This CICR process is facilitated by the special cardiac myocyte structure: The sarcolemmal membrane perpendicularly invaginates near the Z band where thin myofilaments attach and forms a specific subcellular structure termed “transverse (t) tubule system”. The sarcolemmal membrane of the t-tubules and the membrane of the SR in close apposition (junctional SR membrane) form the structure dyad. The critical molecules involved in CICR, the LTCC and the RyR, are mainly located at the t-tubules and the junctional SR membrane, respectively [Figure 1]. The cleft between the membrane of the junctional SR and the membrane of the t-tubule is very narrow (∼12 nm). On the longitudinal SR membrane, there are phospholamban (PLB) and SERCA, which plays a major role in resequestrating Ca2+ back into the SR. The NCX is preferentially distributed within the t-tubules or on the membrane close to the t-tubules and sarcolemmal Ca2+-ATPase is evenly distributed on the sarcolemmal membrane.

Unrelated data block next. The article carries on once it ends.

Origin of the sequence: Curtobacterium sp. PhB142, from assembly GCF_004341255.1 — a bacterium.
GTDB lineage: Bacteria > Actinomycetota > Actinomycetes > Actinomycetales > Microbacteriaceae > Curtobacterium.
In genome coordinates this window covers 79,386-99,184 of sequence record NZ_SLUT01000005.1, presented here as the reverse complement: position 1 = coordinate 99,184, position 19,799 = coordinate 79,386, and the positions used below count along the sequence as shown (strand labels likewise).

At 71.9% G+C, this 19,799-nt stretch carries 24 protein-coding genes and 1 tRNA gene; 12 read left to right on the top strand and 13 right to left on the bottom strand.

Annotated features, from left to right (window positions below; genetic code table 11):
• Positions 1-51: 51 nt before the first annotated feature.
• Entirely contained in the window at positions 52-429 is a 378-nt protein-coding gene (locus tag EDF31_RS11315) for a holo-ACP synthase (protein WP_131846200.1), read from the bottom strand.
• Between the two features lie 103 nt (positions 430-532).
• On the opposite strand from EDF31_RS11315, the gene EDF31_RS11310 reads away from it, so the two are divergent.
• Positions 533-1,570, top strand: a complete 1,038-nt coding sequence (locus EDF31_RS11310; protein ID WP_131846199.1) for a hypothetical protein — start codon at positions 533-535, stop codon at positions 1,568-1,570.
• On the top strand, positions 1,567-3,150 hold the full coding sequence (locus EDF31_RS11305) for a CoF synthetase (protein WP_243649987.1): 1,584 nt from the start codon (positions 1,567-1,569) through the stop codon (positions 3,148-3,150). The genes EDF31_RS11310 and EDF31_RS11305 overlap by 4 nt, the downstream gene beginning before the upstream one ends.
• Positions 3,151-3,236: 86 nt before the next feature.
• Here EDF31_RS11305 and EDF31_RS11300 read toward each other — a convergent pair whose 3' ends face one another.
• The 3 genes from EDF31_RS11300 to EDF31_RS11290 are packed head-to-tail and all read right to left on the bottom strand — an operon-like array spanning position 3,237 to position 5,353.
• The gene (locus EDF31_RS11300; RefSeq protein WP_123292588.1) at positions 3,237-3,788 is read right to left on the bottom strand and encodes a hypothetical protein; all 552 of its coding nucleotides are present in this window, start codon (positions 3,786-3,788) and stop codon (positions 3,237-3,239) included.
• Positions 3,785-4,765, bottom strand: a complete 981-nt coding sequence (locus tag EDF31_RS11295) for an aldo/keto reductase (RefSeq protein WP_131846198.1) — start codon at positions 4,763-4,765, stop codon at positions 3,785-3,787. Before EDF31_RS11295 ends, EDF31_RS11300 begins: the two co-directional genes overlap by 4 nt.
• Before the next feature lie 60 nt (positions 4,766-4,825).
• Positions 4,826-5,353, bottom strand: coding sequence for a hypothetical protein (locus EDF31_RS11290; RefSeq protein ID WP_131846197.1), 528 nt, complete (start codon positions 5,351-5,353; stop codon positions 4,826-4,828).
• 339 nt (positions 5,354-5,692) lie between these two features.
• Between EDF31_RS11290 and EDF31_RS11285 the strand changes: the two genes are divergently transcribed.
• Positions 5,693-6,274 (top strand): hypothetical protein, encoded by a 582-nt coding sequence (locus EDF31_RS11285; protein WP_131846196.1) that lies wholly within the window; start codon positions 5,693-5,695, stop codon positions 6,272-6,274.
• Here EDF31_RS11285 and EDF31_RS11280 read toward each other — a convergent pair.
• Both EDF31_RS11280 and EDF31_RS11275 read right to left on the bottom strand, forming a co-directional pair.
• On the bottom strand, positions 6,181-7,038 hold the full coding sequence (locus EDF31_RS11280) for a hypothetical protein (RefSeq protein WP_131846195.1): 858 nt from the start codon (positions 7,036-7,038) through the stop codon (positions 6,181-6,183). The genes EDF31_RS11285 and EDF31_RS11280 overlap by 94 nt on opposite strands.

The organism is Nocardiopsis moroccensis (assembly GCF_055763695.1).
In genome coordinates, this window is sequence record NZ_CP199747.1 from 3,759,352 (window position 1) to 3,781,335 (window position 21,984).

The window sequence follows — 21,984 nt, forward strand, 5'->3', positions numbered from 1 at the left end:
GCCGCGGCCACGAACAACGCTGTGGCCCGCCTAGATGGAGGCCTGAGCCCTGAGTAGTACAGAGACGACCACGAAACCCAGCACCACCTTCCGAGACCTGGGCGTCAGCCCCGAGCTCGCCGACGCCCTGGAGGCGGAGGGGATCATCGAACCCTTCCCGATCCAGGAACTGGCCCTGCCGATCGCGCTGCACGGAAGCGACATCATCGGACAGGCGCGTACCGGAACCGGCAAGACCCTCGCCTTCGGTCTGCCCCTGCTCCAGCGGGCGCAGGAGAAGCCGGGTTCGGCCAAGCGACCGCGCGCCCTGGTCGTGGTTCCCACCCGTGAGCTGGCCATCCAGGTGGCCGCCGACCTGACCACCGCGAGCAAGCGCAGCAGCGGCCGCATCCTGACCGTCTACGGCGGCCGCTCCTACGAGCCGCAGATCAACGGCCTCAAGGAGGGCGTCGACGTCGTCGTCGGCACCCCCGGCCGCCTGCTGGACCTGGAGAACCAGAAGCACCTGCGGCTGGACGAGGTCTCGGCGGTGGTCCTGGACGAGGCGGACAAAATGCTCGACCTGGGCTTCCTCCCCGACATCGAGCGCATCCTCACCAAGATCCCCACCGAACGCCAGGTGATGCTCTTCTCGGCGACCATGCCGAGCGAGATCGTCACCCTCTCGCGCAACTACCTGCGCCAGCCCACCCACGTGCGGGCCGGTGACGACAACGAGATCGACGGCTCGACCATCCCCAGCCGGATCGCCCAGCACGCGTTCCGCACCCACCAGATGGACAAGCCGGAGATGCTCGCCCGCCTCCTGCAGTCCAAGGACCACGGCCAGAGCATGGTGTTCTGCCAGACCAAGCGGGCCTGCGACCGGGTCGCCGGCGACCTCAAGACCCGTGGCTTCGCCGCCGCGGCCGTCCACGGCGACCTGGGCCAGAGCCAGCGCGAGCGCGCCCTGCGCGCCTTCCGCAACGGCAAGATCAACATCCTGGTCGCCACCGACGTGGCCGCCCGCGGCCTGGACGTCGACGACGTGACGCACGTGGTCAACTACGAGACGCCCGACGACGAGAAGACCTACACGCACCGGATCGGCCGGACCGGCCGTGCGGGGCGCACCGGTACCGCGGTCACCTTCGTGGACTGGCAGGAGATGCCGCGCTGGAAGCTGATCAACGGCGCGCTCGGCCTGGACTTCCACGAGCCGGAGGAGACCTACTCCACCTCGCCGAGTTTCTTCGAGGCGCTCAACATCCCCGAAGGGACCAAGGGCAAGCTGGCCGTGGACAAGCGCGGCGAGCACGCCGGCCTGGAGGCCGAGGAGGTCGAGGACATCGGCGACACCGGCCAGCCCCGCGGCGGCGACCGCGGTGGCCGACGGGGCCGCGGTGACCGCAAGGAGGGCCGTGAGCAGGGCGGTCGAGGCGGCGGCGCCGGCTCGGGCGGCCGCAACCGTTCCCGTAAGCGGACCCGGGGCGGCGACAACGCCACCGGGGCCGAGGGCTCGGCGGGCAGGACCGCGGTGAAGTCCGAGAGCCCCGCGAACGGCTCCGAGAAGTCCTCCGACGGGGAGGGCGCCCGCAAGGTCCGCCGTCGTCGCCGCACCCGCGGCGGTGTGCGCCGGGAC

The regulation of excitation-contraction coupling (EC) coupling and cardiac contractility by the sympathetic system
As aforementioned, cardiac contractility is mainly enhanced by the SNS. In cardiac myocytes, cyclic AMP increased by released catecholamines from the SNS activates PKA by binding to the regulatory subunit of PKA (PKA R) and relieving its inhibitory effect on the catalytic subunit of PKA (PKA C). PKA phosphorylates the LTCC (the responsible phosphorylation sites still controversial), PLB (at Ser16) and RyR2 (at Ser2814) to increase the activities of the LTCC, SERCA and RyR2. Consequently, the phosphorylation of these molecules by PKA results into a larger Ca2+ influx to load the SR, and a greater SR Ca2+ content, a stronger trigger for excitation-contraction coupling (ECC) and a faster, more coordinated and larger Ca2+ release from the SR. The greater Ca2+ release into the cytosol (a greater Ca2+ transient) induces stronger myocyte and cardiac contraction (inotropy). PKA also phosphorylates troponin I, reducing Ca2+ affinity of the myofilament and thus promotes the dissociation of Ca2+ from the myofilament. This effect of PKA together with enhanced SERCA activity makes the removal of Ca2+ from the cytosol and the relaxation of the cardiac muscle faster and produces the lusitropic effect (lusitropy). Recently, another cAMP sensor, the exchange protein directly activated by cAMP (EPAC), has been proposed to mediate the positive inotropic effect of the SNS excitation via phospholipase C and Ca2+/calmodulin-dependent protein kinase II (CaMKII).[23–27] However, the role of EPAC in acute regulation of Ca2+ handling in cardiac myocytes is still controversial.